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From the 1953 to 1959 seasons, the same six teams played in the Eastern Conference (EC) and another six in the Western Conference (WC) of the National Football League (NFL). Because of financial problems and lack of competitive balance among them in each conference, the league did not expand in size during this period or otherwise approve the entry of new teams in such sports markets, for example, as Houston, Texas or Miami, Florida. Although some ambitious, prominent, and wealthy individuals and business organizations sought to bid for, purchase, and locate new professional football franchises at sites in various cities of metropolitan areas within the United States (US) and finance their operations, NFL officials rejected all applications.
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References for this chapter’s contents include such books as (Jozsa and Guthrie 1999; Jozsa 2010; Peterson 1997; King 1994). For recent financial data of NFL franchises, see Badenhausen et al. 2013. The league’s history is in the Official 2013 NFL Record & Fact Book (New York, NY: National Football League, 2013), and “History of NFL Franchises, 1920–Present” at http://www.profootballhof.com cited 19 November 2013.
For other sources about the AFL and its teams, see Gruver 1997; Miller 2004; “History: The AFL” at http://www.profootballhof.com cited 10 January 2014; Cross 2014.
For the prospects of another former AFL team, the San Diego Chargers failed to finish above 0.500 for the third straight year in 2012 and their front office felt the impact. Attendance to home games fell during each of the last five years and the team did not raise its ticket prices in 6 years. In 2012, the average ticket to Chargers home games was $ 80 and slightly above the league average, but the team cut prices again for the 2013 NFL season. While other clubs increased their prices in recent years, the Chargers slashed them. When Anschutz Entertainment Group collaborated with the city of Los Angeles to build a $ 1 billion stadium, many Chargers fans expected their team would flee 120 miles north and eventually play in the new stadium. Chargers Chief Executive Officer Dean Spanos said the team wants to stay in place, but the Chargers have been fighting for a new stadium in San Diego for 11 years to no avail. Thus, the team is a candidate for relocating from San Diego to Los Angeles within one or more years. See the San Diego Chargers’ profile in the article “NFL Team Values: The Business of Football” at http://www.forbes.com cited 2 December 2013.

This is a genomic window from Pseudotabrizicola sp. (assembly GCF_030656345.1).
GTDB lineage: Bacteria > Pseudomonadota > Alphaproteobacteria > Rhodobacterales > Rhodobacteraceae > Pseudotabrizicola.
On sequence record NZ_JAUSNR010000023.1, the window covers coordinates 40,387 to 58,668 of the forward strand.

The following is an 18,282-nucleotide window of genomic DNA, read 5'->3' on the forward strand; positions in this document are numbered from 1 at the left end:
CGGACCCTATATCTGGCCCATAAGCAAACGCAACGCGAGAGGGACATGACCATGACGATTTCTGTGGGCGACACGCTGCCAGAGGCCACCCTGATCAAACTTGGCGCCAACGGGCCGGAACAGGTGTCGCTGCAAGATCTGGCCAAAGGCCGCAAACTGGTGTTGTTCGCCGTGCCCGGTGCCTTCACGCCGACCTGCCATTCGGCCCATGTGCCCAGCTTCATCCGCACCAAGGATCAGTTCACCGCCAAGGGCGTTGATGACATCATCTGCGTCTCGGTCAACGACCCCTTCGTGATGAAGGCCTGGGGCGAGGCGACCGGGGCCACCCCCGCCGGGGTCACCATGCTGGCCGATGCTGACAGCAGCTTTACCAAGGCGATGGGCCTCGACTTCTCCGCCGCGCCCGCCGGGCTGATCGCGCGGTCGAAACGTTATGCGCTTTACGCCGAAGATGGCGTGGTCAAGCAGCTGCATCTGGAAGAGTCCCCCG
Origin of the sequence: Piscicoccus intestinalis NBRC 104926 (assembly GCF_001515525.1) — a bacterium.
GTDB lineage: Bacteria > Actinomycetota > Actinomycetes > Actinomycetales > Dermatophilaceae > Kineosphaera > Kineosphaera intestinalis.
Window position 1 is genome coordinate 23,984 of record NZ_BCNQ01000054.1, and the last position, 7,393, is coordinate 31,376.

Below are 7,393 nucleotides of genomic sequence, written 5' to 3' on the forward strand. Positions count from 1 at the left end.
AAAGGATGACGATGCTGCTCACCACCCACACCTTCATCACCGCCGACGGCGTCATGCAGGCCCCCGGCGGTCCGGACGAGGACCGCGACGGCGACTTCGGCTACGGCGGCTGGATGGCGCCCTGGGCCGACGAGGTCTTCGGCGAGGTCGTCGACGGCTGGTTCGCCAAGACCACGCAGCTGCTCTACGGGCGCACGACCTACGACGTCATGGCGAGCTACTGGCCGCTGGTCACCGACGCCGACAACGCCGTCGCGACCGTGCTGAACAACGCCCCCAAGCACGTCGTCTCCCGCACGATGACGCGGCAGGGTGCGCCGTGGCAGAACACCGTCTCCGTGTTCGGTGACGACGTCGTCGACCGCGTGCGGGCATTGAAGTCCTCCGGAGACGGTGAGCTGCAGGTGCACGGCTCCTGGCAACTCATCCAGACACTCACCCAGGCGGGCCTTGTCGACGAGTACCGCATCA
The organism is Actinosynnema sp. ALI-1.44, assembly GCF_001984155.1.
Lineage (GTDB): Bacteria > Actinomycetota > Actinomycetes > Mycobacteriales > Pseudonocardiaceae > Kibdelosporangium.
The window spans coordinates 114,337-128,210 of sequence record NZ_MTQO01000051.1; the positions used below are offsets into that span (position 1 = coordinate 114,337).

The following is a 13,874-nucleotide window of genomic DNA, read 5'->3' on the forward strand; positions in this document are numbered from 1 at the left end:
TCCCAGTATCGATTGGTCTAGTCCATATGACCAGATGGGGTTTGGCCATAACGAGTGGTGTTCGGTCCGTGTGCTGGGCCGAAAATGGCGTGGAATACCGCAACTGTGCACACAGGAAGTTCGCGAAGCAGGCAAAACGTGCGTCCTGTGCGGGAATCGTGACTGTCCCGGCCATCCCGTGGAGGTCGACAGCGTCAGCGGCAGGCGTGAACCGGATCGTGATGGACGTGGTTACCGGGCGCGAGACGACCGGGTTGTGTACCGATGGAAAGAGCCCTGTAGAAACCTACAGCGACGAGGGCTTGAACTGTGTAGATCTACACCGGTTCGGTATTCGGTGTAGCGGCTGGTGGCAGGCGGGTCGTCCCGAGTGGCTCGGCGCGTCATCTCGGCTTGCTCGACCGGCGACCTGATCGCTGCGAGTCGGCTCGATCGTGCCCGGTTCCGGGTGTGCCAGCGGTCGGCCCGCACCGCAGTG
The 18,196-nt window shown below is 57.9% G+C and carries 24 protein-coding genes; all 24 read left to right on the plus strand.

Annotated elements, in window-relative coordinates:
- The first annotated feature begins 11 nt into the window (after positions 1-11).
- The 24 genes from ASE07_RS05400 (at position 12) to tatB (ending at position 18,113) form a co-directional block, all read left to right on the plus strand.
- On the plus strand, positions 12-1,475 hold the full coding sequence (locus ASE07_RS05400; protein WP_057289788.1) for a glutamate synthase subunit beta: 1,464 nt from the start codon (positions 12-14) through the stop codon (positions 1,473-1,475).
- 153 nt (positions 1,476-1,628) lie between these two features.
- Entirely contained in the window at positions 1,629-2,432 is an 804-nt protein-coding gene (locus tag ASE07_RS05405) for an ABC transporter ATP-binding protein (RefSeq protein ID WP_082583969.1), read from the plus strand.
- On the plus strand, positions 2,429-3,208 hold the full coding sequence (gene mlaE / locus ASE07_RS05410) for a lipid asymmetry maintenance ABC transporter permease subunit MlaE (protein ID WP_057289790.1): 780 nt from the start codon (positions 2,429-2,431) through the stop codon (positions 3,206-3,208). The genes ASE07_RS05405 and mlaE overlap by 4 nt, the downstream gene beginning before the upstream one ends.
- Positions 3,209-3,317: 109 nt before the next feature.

- American Football League-National Football League
Frank P. Jozsa Jr.
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